This article is part of MPR‘s coverage of the ACAAI 2019 meeting, taking place in Houston, TX. Our staff will report on medical research related to allergies, asthma, and more conducted by experts in the field. Check back regularly for more news from ACAAI 2019.
HOUSTON — Gamma aminobutyric acid (GABA) agonists for chronic pain, such as gabapentin and pregabalin, were not associated with higher prevalence of allergic rhinoconjunctivitis and asthma, according to research presented at the 2019 Annual Scientific Meeting of the American College of Allergy, Asthma & Immunology held November 7-11 in Houston, Texas.
Researchers previously established an association between prescription opioid analgesics for chronic pain and the incidence of allergic rhinoconjunctivitis and asthma. To investigate whether the use of GABA agonists (eg, gabapentin, pregabalin) increased the prevalence of allergic rhinoconjunctivitis and asthma, the researchers conducted a retrospective chart review of data from 2951 patients who were hospitalized or who visited the emergency department or ambulatory surgery setting from 2013 through 2017. The percentage of these patients having asthma and allergic rhinoconjunctivitis as well as the percentage who had a prescription for gabapentin or pregabalin, were determined.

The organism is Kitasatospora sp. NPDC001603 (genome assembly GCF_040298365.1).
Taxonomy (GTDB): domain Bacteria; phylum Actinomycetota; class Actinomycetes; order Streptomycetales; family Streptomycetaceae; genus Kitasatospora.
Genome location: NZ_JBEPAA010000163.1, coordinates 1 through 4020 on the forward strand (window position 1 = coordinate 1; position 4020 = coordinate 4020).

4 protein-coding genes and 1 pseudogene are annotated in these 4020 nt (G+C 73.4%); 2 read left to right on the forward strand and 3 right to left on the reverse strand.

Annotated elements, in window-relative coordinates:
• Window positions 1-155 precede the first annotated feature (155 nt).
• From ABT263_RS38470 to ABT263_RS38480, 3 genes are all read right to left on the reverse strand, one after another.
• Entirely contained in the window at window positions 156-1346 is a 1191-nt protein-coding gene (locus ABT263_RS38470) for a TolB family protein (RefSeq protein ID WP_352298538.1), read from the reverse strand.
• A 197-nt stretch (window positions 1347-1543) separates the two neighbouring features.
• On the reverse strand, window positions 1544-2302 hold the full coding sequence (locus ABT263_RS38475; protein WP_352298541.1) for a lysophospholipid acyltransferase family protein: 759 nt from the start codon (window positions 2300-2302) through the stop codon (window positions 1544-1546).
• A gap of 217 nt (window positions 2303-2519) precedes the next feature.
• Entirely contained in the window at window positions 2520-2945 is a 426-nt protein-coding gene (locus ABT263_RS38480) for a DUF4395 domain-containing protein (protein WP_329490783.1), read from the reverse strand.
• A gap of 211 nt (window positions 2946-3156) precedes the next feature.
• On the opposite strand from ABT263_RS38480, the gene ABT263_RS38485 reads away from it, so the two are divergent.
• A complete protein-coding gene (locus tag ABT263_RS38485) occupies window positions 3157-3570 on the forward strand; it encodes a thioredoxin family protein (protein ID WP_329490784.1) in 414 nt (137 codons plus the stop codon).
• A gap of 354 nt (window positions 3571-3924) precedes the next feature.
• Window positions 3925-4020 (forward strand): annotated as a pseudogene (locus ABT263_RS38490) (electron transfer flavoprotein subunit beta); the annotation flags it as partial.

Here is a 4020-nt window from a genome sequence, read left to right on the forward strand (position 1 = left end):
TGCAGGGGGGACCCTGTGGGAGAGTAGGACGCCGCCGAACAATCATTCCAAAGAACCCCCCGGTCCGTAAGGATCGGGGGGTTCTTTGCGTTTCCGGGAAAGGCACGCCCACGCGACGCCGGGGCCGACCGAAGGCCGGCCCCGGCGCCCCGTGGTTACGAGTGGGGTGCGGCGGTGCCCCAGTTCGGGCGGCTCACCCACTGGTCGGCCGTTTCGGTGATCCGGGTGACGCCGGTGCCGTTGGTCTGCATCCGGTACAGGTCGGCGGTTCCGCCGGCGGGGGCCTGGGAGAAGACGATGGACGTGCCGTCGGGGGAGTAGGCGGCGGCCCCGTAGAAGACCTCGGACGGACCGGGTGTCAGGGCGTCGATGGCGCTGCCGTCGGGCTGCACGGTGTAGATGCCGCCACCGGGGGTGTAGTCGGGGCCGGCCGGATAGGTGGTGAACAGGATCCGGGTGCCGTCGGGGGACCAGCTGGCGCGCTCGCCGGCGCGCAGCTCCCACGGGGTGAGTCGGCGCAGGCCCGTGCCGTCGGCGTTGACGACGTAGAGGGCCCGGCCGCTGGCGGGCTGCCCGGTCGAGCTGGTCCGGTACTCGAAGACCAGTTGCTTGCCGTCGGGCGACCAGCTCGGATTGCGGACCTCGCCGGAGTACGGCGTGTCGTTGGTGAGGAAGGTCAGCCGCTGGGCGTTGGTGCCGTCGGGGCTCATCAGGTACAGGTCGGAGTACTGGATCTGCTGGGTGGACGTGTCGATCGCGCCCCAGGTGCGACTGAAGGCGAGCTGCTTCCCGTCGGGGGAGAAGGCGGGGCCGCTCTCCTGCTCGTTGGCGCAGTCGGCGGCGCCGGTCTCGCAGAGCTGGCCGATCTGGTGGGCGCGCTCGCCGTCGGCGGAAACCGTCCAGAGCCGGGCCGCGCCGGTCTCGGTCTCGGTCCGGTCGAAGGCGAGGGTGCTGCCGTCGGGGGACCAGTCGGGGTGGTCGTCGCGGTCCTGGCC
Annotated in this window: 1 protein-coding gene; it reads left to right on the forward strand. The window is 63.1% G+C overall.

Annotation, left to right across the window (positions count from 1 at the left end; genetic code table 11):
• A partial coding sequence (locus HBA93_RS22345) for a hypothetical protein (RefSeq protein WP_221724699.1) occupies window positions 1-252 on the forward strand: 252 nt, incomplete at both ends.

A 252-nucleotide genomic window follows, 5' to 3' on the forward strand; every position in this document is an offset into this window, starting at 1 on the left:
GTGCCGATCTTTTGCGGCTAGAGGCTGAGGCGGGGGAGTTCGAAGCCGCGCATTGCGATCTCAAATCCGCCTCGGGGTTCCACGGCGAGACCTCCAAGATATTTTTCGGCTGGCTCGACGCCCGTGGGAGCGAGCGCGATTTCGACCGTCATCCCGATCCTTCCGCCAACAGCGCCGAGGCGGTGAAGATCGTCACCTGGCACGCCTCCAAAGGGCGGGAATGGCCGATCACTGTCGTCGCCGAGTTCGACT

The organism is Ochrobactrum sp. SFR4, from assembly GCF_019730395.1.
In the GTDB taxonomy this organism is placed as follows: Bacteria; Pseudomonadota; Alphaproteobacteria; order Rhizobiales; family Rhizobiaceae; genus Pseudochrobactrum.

Results demonstrated that the use of GABA agonists was not associated with the prevalence of allergic rhinoconjunctivitis and asthma. In 124 patients with a diagnosis of allergic rhinoconjunctivitis, only 15 had a prescription for a GABA agonist (3.6%; P =.690). Of the 84 patients with an asthma diagnosis, only 9 had a prescription for a GABA agonist (2.2%; P =.521).
“Although we have previously determined that opioid prescription for chronic pain is associated with higher prevalence of allergic rhinoconjunctivitis and asthma, this study showed no association of use of GABA agonists such as gabapentin and pregabalin,” the researchers concluded.
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Khan S, Naik R, Mohiuddin A, Smerling J, Joks R. Association of use of GABA agonist prescription with asthma and allergic rhinoconjunctivitis. Presented at: 2019 Annual Scientific Meeting of the American College of Allergy, Asthma, & Immunology; November 7-11, 2019; Houston, TX. Abstract P355.
This article originally appeared on Pulmonology Advisor